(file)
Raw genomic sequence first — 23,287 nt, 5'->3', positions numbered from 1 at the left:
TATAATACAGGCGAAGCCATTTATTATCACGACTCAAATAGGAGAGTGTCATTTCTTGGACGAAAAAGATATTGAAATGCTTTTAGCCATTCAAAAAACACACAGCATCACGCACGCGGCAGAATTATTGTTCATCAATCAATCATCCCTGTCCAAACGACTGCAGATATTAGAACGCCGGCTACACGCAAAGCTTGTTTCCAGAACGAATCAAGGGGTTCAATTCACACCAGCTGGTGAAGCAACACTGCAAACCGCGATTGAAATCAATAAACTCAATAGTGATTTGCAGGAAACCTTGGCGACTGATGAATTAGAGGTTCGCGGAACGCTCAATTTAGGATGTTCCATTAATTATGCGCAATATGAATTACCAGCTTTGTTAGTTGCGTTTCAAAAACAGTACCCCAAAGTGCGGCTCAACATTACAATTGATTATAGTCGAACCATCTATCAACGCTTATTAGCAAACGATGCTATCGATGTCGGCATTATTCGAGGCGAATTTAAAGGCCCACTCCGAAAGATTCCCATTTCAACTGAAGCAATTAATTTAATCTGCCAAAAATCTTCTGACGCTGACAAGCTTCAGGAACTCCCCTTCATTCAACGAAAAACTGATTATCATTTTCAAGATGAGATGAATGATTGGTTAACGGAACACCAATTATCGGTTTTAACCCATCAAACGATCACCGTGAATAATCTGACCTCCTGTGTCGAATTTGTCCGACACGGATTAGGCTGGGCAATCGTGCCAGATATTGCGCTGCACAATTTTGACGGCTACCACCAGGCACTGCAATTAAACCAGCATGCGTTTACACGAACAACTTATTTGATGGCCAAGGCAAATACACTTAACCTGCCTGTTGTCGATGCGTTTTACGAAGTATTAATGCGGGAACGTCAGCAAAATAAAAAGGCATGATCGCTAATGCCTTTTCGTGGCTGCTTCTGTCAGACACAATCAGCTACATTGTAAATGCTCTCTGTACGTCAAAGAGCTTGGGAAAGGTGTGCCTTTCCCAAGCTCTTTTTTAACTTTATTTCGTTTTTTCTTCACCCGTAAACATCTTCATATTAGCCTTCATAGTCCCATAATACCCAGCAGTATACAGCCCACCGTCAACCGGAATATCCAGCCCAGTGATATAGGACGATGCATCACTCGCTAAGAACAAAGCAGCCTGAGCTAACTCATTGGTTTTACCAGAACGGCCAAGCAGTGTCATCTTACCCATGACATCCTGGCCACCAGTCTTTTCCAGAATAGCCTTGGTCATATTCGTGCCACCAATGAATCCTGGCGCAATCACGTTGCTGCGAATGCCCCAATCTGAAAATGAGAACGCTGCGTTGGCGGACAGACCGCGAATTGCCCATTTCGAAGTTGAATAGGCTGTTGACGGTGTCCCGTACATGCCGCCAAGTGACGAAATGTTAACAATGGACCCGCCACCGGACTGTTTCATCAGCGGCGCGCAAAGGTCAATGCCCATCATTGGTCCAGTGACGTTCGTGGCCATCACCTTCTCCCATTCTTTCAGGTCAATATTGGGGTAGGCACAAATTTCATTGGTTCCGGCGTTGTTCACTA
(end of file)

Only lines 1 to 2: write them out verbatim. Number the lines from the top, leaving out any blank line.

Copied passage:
Raw genomic sequence first — 23,287 nt, 5'->3', positions numbered from 1 at the left:
TATAATACAGGCGAAGCCATTTATTATCACGACTCAAATAGGAGAGTGTCATTTCTTGGACGAAAAAGATATTGAAATGCTTTTAGCCATTCAAAAAACACACAGCATCACGCACGCGGCAGAATTATTGTTCATCAATCAATCATCCCTGTCCAAACGACTGCAGATATTAGAACGCCGGCTACACGCAAAGCTTGTTTCCAGAACGAATCAAGGGGTTCAATTCACACCAGCTGGTGAAGCAACACTGCAAACCGCGATTGAAATCAATAAACTCAATAGTGATTTGCAGGAAACCTTGGCGACTGATGAATTAGAGGTTCGCGGAACGCTCAATTTAGGATGTTCCATTAATTATGCGCAATATGAATTACCAGCTTTGTTAGTTGCGTTTCAAAAACAGTACCCCAAAGTGCGGCTCAACATTACAATTGATTATAGTCGAACCATCTATCAACGCTTATTAGCAAACGATGCTATCGATGTCGGCATTATTCGAGGCGAATTTAAAGGCCCACTCCGAAAGATTCCCATTTCAACTGAAGCAATTAATTTAATCTGCCAAAAATCTTCTGACGCTGACAAGCTTCAGGAACTCCCCTTCATTCAACGAAAAACTGATTATCATTTTCAAGATGAGATGAATGATTGGTTAACGGAACACCAATTATCGGTTTTAACCCATCAAACGATCACCGTGAATAATCTGACCTCCTGTGTCGAATTTGTCCGACACGGATTAGGCTGGGCAATCGTGCCAGATATTGCGCTGCACAATTTTGACGGCTACCACCAGGCACTGCAATTAAACCAGCATGCGTTTACACGAACAACTTATTTGATGGCCAAGGCAAATACACTTAACCTGCCTGTTGTCGATGCGTTTTACGAAGTATTAATGCGGGAACGTCAGCAAAATAAAAAGGCATGATCGCTAATGCCTTTTCGTGGCTGCTTCTGTCAGACACAATCAGCTACATTGTAAATGCTCTCTGTACGTCAAAGAGCTTGGGAAAGGTGTGCCTTTCCCAAGCTCTTTTTTAACTTTATTTCGTTTTTTCTTCACCCGTAAACATCTTCATATTAGCCTTCATAGTCCCATAATACCCAGCAGTATACAGCCCACCGTCAACCGGAATATCCAGCCCAGTGATATAGGACGATGCATCACTCGCTAAGAACAAAGCAGCCTGAGCTAACTCATTGGTTTTACCAGAACGGCCAAGCAGTGTCATCTTACCCATGACATCCTGGCCACCAGTCTTTTCCAGAATAGCCTTGGTCATATTCGTGCCACCAATGAATCCTGGCGCAATCACGTTGCTGCGAATGCCCCAATCTGAAAATGAGAACGCTGCGTTGGCGGACAGACCGCGAATTGCCCATTTCGAAGTTGAATAGGCTGTTGACGGTGTCCCGTACATGCCGCCAAGTGACGAAATGTTAACAATGGACCCGCCACCGGACTGTTTCATCAGCGGCGCGCAAAGGTCAATGCCCATCATTGGTCCAGTGACGTTCGTGGCCATCACCTTCTCCCATTCTTTCAGGTCAATATTGGGGTAGGCACAAATTTCATTGGTTCCGGCGTTGTTCACTA